It was January 1975. He’d had his hand in the creation of the New England Artist Festival and Showcase, today called the New England Arts Biennial.
The team of founders — including Lynch — marketed it as “New England’s largest gathering of artists, craftspeople, performers, poets and other creators.”
The lie: It had never happened before this; there was a chance no one would even show up.
That wasn’t the case.
The event, held in May, attracted 20,000 people. And as this was Lynch’s first adventure into marketing, a variety of mishaps ensued.
Tickets cost 99 cents, but the event organizers hadn’t expected patrons to want the penny change; they had to come up with 20,000 pennies.
The volunteers providing security showed up dressed in riot gear and carrying billy clubs, despite the festival’s family-friendly image.
A symbolic release of white doves was actually a flock of pigeons, and they stuck around once released — and with them came their droppings.
Finally, when the North Hampton mayor boarded a hot air balloon there, it lifted 10 feet off the ground before blowing sideways 100 yards, plowing over two interns in the process.
“I was completely booked,” Lynch said. “The excitement, the energy, the arts.”
He said once all the problems had been solved, people were free to enjoy the music and the artwork. It was then that Lynch understood: Art can bring communities together. There was a sense of understanding among the patrons.
Lynch, the final speaker in Week Four’s topic on “A Case for the Arts,” said art is so instrumental he questions why communities have yet to take it seriously.
Lynch is the president and CEO of Americans for the Arts, an organization that promotes art and art education. His speech, titled “America at a Cultural Crossroads,” explored the history and benefits of the arts on communities and education.
Benefitting from the arts
When Lynch was growing up, his parents had a very different view of how his life would go: His mother wanted him to a dentist, while his father wanted him to be a lawyer.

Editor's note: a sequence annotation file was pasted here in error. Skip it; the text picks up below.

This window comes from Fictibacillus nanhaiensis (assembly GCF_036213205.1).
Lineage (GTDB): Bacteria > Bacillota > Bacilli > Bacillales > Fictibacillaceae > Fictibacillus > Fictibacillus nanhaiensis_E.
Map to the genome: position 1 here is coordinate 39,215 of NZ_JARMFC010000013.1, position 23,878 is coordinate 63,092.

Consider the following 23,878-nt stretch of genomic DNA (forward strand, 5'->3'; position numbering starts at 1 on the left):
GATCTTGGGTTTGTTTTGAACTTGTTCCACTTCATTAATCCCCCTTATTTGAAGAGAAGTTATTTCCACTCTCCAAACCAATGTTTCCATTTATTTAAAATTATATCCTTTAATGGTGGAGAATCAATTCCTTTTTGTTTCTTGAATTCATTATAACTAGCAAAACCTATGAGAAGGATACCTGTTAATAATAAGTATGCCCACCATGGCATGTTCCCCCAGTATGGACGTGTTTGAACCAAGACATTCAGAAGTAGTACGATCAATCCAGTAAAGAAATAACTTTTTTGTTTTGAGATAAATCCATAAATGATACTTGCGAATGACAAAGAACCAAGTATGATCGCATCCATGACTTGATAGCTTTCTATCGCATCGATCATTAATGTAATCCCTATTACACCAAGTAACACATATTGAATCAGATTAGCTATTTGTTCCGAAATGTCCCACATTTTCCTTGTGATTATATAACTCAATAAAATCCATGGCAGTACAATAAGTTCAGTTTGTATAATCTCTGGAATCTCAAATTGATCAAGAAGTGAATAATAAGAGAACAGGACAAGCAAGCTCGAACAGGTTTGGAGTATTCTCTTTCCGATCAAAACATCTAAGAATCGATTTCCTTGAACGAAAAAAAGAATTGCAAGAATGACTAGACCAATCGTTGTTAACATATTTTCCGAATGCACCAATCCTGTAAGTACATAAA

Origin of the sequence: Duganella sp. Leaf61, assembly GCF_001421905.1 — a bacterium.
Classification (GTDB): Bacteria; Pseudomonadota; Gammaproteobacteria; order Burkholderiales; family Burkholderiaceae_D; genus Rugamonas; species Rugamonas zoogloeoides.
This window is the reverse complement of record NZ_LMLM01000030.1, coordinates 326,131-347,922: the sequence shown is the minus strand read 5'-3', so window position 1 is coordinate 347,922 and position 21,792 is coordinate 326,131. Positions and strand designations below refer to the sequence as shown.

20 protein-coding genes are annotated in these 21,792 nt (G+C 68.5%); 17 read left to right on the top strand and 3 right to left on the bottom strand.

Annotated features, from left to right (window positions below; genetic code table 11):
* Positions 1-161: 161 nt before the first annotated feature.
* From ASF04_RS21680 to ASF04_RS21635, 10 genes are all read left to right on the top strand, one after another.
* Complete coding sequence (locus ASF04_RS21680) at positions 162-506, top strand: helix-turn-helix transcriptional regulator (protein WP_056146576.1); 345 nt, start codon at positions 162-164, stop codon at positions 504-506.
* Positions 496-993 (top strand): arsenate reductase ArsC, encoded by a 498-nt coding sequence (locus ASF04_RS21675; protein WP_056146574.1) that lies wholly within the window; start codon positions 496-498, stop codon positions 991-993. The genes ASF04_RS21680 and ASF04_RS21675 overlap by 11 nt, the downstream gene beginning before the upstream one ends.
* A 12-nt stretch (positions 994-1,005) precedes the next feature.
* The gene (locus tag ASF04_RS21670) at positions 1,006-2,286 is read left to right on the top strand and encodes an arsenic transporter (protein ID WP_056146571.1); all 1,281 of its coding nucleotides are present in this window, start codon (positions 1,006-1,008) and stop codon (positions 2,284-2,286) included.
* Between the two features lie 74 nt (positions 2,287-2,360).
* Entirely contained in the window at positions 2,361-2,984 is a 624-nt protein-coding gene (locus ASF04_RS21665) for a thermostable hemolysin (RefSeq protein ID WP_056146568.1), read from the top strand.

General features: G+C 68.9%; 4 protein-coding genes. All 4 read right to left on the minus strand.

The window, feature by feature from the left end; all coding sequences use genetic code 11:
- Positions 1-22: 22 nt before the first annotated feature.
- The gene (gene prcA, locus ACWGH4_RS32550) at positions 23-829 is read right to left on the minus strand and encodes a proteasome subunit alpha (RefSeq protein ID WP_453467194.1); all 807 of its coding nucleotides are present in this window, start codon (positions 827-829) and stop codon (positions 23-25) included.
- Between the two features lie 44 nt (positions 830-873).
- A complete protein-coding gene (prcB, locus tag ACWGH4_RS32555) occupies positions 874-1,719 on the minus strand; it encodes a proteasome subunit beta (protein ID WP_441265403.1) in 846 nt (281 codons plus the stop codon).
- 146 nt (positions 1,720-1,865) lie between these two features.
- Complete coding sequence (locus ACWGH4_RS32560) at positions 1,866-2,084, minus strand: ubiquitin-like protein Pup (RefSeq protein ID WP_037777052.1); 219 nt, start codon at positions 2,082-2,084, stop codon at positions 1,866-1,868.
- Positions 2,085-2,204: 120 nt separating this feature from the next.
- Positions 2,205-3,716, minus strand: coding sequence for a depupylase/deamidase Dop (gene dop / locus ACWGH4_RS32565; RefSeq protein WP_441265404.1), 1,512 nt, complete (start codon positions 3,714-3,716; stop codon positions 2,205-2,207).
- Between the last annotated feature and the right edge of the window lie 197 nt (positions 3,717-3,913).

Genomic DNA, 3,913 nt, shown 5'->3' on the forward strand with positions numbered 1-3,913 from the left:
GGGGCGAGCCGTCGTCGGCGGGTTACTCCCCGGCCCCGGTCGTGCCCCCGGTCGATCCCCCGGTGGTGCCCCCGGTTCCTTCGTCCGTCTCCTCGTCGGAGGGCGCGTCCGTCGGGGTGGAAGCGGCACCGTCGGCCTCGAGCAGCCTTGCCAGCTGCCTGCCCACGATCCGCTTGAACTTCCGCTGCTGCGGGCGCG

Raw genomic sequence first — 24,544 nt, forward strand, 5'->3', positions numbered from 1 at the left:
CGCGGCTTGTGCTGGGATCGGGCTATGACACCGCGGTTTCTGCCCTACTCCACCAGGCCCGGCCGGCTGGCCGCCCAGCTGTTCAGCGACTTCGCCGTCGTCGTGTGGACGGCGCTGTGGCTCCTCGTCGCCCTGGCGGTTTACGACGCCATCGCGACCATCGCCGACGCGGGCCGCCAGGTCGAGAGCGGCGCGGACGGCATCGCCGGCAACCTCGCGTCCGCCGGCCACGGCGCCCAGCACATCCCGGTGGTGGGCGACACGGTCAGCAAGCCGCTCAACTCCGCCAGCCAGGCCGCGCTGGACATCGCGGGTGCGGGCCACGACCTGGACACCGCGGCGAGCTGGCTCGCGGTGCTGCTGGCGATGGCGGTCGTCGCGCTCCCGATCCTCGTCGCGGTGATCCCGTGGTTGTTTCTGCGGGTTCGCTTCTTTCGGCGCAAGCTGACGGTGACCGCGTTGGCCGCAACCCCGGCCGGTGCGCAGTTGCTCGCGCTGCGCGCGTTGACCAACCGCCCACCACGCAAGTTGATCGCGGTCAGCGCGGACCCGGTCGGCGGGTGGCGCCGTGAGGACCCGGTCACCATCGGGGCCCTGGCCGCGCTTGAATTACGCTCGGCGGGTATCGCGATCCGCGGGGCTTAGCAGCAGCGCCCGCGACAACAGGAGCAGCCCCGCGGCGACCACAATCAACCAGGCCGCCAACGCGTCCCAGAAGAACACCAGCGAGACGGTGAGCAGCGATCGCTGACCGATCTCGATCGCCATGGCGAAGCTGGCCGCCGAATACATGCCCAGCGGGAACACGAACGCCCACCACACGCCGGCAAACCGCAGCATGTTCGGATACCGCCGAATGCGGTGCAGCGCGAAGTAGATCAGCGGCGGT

“I chose creative writing, specializing in poetry — where the big bucks are,” Lynch said sarcastically. “So I got out, and I discovered all the poet jobs were taken.”
Though he joked about this, he said the arts actually contribute to the economy quite well — $166 billion a year, to be specific. They generate 1.7 million jobs and $30 billion in taxes.
Furthermore, arts can result in creativity, self-actualization and self-discovery. Lynch said most people already know this, thanks to religious services, communities, environments and personal lives.
When asked in a survey what inspires innovation, superintendents said the No. 1 factor is arts education in schools. Similarly, a group of American businessmen said arts education is the No. 2 factor.
Arts have had a place in America’s history since the very beginning, he said.
It’s mentioned in the Constitution, reading that Congress should have the right “To promote the Progress of Science and useful Arts, by securing for limited Times to Authors and Inventors the exclusive Right to their respective Writings and Discoveries.”
Even today, interest in the arts is thriving, despite reports from the National Endowment for the Arts saying otherwise. The NEA reached that conclusion because of fewer ticket sales — but Lynch said the organization failed to take online and television views into account.